A snapshot of the opioid crisis in Indian Country reveals a stark and unsettling picture: American Indian and Alaska Native (AI/AN) communities are disproportionately affected by the opioid epidemic due to myriad social, economic, and historic factors. These groups experienced the largest increase in overdose deaths between 1995 and 2015. They are also currently experiencing the second-highest fatality rate from opioid overdose. Frequent racial misclassification and general underreporting suggests these statistics are likely much higher. To ensure and improve targeted opioid overdose prevention for AI/AN communities, NNPHI partnered with the Centers for Disease Control and Prevention’s National Center for Injury Prevention and Control and Seven Directions, the nation’s first indigenous public health institute, on a multi-year project that seeks to improve existing public health infrastructure, data and information systems, and programs and services to better address the needs of tribal communities.
In September 2019, Seven Directions released An Environmental Scan of Tribal Opioid Overdose Prevention Responses: Community-Based Strategies and Public Health Data Infrastructure to serve as a vehicle for sharing promising practices in AI/AN communities. The report highlighted existing practices that could be incorporated into opioid misuse prevention and treatment strategies. “Tribes have been the leaders [in opioid prevention and treatment], but their cultural practices, strategies, and approaches aren’t always available in the literature,” says Seven Directions Director Dr. Myra Parker. “This report showcases the work of the Tribes who have developed comprehensive, community-centered approaches to address opioid use disorder and prevent deaths from opioid overdose. At Seven Directions, we help gather and share this information with others to make it more widely known and help support other tribes who might be interested in reviewing and revising their practices in this area.”
Seven Directions’ latest report, Models of Tribal Promising Practices: Tribal Opioid Overdose Prevention Care Coordination and Data Systems, which will be released later this month, builds on this original work by taking a deeper look into four models of Tribal Promising Practices as well as the broader frameworks from which these models derive. These Tribal Promising Practices were developed using an Indigenous lens to meet the needs of AI/AN individuals, families, and tribal and urban Indian communities.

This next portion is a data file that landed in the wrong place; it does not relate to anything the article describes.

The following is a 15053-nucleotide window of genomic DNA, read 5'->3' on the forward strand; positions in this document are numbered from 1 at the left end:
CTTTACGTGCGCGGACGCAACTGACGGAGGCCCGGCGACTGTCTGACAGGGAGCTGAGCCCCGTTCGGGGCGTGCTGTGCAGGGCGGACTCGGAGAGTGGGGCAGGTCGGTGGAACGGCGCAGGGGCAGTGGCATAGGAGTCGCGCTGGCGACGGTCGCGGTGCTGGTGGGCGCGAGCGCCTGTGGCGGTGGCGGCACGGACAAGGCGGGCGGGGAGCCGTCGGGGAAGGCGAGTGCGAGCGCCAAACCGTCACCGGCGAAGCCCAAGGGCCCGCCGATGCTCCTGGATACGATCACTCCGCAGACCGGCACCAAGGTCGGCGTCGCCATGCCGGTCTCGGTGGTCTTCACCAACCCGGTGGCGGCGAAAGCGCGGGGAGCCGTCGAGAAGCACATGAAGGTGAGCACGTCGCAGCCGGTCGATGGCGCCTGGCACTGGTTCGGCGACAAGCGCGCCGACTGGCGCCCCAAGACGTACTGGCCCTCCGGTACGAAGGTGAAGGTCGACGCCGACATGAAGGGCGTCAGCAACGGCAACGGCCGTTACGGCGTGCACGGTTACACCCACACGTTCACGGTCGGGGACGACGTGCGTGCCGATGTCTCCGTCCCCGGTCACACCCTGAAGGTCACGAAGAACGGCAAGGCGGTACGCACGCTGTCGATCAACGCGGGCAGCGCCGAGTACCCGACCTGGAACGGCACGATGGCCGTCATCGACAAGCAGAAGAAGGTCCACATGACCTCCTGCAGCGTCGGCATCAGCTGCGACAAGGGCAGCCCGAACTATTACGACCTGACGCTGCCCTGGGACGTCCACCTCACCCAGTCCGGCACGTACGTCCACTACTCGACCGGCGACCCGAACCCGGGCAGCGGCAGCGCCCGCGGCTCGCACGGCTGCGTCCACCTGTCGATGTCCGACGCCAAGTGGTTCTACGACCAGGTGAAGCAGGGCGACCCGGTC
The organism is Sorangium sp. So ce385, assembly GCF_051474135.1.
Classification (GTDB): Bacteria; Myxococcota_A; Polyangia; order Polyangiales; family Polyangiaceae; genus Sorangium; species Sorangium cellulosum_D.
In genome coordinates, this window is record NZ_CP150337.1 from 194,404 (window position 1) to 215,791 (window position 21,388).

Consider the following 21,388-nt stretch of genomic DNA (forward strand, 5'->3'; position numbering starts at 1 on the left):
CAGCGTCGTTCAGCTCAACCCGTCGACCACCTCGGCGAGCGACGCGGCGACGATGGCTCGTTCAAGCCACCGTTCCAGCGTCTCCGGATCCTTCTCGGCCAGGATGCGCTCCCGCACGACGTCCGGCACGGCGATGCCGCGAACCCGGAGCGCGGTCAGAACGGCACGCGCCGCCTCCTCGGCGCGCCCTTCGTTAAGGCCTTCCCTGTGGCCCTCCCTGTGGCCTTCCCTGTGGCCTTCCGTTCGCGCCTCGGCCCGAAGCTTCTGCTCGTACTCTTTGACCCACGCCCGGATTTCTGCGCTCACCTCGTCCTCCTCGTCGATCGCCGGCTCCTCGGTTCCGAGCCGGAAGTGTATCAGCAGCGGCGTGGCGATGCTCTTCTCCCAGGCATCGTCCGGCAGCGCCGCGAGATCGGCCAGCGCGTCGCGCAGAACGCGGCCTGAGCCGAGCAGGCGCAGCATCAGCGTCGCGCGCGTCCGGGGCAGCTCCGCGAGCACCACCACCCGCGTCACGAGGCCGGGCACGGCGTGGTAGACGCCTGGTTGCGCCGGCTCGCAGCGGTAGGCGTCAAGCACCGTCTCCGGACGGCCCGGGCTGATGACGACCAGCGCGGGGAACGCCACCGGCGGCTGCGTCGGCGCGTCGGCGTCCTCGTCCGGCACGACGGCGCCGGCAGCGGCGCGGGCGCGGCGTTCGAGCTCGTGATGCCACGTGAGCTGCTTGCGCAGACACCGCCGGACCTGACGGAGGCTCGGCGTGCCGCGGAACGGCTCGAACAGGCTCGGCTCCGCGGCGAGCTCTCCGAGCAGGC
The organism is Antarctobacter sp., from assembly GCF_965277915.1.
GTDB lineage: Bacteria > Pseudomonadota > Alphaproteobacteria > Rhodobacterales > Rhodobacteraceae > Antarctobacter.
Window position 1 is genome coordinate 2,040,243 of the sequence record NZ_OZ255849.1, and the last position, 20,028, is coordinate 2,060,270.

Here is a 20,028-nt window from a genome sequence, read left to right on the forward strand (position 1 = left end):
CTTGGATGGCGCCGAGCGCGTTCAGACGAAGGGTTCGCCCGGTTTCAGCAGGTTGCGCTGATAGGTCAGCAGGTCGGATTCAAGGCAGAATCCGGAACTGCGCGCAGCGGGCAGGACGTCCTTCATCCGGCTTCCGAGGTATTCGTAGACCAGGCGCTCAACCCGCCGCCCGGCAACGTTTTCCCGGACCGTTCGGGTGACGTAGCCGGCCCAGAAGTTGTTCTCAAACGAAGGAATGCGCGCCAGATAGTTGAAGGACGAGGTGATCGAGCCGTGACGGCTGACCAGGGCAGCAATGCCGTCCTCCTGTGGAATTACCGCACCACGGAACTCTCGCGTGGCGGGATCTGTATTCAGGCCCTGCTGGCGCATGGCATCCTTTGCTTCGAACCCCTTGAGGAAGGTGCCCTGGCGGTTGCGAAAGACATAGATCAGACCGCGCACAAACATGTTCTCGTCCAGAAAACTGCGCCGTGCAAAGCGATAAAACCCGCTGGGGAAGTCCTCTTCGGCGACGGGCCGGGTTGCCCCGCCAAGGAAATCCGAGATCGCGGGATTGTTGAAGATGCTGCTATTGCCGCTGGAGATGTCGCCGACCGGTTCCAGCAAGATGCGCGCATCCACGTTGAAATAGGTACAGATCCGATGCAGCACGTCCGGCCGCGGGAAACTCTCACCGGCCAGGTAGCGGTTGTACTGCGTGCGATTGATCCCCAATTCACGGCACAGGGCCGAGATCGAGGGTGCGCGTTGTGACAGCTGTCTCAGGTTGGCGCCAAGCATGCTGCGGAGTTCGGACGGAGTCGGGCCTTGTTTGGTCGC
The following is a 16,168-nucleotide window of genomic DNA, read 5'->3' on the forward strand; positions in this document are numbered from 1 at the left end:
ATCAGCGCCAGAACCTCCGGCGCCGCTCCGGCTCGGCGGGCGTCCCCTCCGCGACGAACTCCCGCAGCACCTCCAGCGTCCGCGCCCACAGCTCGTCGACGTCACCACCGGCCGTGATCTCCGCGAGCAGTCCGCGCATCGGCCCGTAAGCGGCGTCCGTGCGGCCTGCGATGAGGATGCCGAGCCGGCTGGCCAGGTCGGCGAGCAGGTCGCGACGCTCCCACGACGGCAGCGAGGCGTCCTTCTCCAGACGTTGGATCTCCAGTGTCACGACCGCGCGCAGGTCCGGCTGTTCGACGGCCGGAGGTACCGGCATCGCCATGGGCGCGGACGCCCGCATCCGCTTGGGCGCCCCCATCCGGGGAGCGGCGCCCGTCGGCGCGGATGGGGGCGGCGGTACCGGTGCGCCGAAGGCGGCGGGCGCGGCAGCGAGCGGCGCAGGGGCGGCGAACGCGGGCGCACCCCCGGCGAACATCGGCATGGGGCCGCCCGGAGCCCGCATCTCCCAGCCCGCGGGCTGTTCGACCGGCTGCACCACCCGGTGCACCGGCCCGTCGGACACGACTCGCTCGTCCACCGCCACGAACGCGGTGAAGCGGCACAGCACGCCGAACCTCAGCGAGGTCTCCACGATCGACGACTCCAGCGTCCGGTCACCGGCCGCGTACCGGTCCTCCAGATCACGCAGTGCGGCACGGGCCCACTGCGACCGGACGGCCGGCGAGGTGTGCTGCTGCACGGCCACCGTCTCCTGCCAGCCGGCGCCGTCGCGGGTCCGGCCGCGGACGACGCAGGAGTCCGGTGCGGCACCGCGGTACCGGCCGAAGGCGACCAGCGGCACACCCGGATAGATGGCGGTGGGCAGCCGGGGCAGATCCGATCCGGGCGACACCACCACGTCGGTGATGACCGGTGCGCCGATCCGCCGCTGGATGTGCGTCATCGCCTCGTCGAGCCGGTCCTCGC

The new report also expands upon the traditional definition of care coordination to include AI/AN contexts. Care coordination is traditionally defined by the Substance Abuse and Mental Health Services Administration (SAMHSA) as “the deliberate organization of patient care activities between two or more participants (including the patient) involved in a patient’s care to facilitate the appropriate delivery.” The Tribal Promising Practices report offers a definition of care coordination that “includes designing a culturally-responsive continuum of care where Indigenous values incorporate cultural strengths, honor tribal sovereignty, and offer key support to community members seeking treatment for opioid use disorder (OUD) and opioid overdose.” Through a literature review and a series of key informant interviews, ten tribal practice themes were identified, which fall into three care coordination domains:
“We found that Tribes that we talked with [for the report] are pulling from several evidence-based interventions to address the opioid crisis in Indian Country,” says Dr. Parker. “This is a more complicated and nuanced story than what’s portrayed in the literature. Research is often restricted to testing and analyzing one approach. In practice, we can get a much richer picture.” The report features four Tribal Nations, all of which apply the care coordination framework in different ways, including a Harm Reduction Model, an Integrated Health Care Model, a Peer Support Model, and a Multi-Pronged Harm Reduction and Integrated Health Care Model. These different models highlight the importance of using tailored, culturally appropriate methods to address the most pressing health needs within a particular tribal community.
Through this report, Seven Directions intends to reach the entire public health workforce that has an interest in promising practices that address Indigenous OUD and opioid overdose prevention, treatment, recovery, healing, and wellbeing. The report emphasizes the importance of “addressing the opioid epidemic requires removing barriers to prevention in AI/AN communities through culturally-relevant, comprehensive, and holistic approaches led by tribes and supported by access to data, funding, and resources.”
Public health practitioners can use this resource to better inform the development and application of opioid overdose prevention, treatment, and recovery practices to save lives through the use of the tribal OUD and overdose prevention care coordination framework. “We need non-tribal partners to become knowledgeable about these tribal approaches, as more and more, we are seeing that coordination between tribal and non-tribal systems of care are necessary to save lives,” adds Dr. Parker. “Those community members struggling with substance use problems are moms, dads, and grandparents, who play many important roles in families and communities. They may be members of multiple communities, both tribal and non-tribal. We need to work together to make sure they have the support they need on their journey toward wellness and healing, and to reduce the negative effects for children and other family members who share this struggle.”